The sincerity of the script and the strained atmosphere on set help the actors give rather naturalistic performances, with a few exceptions. William Phipps is nondescript, but believable as the philosophical, determined everyman given to bouts of rage. Phipps had a small number of bit-parts under his belt, including the voice role as Prince Charming in Disney’s Cinderella (1950). He would go on to act in a number of sci-fi films in the early fifties; he had small roles in The War of the Worlds (1953, review), Cat-Women of the Moon (1953, review), Invaders from Mars (1953, review)and Oboler’s The Twonky (1953, review), and then found steady work as guest star in a number of TV shows up until the year 2000. Phipps narrated the TV version of Dune (1984). As of 2016, William Phipps, born 1922, has the distinction of being the oldest living actor to be primarily associated with science fiction, according to this list, and when writing this, he is the 22nd oldest movie star alive.
Perhaps the most striking performance is given by Austrian-born Susan Douglas Rubes, playing the simultaneously bewildered and aloof Roseanne, making a very interesting character of what could have been quite flat. One is never quite sure where one has Roseanne, as she seems at the same time helpless and calculating, intelligent and somewhat mentally challenged. Her performance is intense and spell-binding, although she has a tendency towards overacting in emotional scenes. Broadway actress Rubes is quoted as having been difficult on set and didn’t get along with co-star Phipps. Outside of her theatre career she mostly appeared on TV, best remembered for playing Kathy in the long-running series The Guiding Light between 1952 and 1962. She continued her successful theatre career in Canada, where she worked with youth theatre and founded the Young People’s Theatre in Toronto, was at one time head on the CBC radio drama unit, became president of the Family Channel, and served on a number of cultural councils and boards. She passed away in 2013.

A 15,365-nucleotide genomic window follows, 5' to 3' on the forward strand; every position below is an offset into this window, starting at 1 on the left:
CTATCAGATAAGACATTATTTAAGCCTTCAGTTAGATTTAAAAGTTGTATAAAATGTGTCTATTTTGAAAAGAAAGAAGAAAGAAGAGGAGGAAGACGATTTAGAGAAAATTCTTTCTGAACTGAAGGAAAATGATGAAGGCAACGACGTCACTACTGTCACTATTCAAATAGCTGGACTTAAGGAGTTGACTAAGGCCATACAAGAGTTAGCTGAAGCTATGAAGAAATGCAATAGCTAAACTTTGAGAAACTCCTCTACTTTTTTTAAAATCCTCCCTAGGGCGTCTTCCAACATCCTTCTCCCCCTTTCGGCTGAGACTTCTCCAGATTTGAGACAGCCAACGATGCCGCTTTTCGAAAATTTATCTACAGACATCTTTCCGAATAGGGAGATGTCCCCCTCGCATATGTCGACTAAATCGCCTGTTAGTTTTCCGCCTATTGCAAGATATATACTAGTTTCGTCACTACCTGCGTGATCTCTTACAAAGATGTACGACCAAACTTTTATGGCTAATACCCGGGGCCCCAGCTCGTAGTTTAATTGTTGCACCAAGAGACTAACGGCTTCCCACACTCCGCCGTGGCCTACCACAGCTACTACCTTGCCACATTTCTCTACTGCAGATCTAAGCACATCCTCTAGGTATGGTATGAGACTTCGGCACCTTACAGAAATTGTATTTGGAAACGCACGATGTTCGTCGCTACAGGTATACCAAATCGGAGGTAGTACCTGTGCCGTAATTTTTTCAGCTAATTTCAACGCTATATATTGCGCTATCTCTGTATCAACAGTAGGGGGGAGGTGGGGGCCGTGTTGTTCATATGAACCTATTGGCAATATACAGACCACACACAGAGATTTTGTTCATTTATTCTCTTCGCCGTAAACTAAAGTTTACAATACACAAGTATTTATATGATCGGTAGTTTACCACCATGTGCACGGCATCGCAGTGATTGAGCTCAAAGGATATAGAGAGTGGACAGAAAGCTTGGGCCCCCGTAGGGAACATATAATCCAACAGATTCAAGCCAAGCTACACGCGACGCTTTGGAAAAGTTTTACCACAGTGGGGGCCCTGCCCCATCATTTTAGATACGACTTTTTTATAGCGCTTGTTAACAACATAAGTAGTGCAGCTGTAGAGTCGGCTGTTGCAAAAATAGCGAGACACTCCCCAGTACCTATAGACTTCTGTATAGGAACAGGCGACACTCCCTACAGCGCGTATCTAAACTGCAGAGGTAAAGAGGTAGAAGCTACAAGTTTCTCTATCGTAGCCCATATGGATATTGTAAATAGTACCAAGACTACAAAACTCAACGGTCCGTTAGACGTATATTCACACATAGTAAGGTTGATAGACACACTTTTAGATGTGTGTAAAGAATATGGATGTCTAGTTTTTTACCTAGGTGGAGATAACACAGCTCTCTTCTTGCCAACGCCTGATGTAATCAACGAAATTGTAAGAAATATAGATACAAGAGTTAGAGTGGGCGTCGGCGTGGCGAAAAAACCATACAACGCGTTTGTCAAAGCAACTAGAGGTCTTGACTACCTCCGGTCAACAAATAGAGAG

Best known of the five actors is James Anderson, playing the haughty, racist Eric with the same dry arrogance and low, grating voice that made him a staple as sinister guns for hire in a number of western films and series in the fifties and sixties. There is an enigma and a tension about the character of Eric, that brings some much needed energy to the movie. On the other hand, he does seem more like a movie star caught up in a sincere art film, and thus feels a bit out of place in the film. American reviewers like to call his accent ”vaguely Teutonic”, but there is nothing Germanic in the way that Anderson delivers the lines. Rather, he sounds more like one of those Italian voice actors that dubbed supporting parts in Italian exploitation films meant for the US market from the sixties to the eighties.
The fault for this probably lies with the actor himself, as it is clear that Eric is supposed to represent the Nazi paradigm of the superior race (of course he could have been riffing off Mussolini instead). Eric believes that the reason he and the others are alive is not due to mere chance, but because they are immune to radiation, and he strongly feels that Charles has no place among the new masters of the world that survived the holocaust. The horror he faces in the end when he finds out he is affected by the radiation is just as much the horror of realisation that he is flawed, as the realisation that he is going to die. Anderson also appeared in Donovan’s Brain (1953) and I Married a Monster from Outer Space (1958). He is best known, however, for his role as Bob Ewell in To Kill a Mockingbird (1962). His last film was Little Big Man (1970).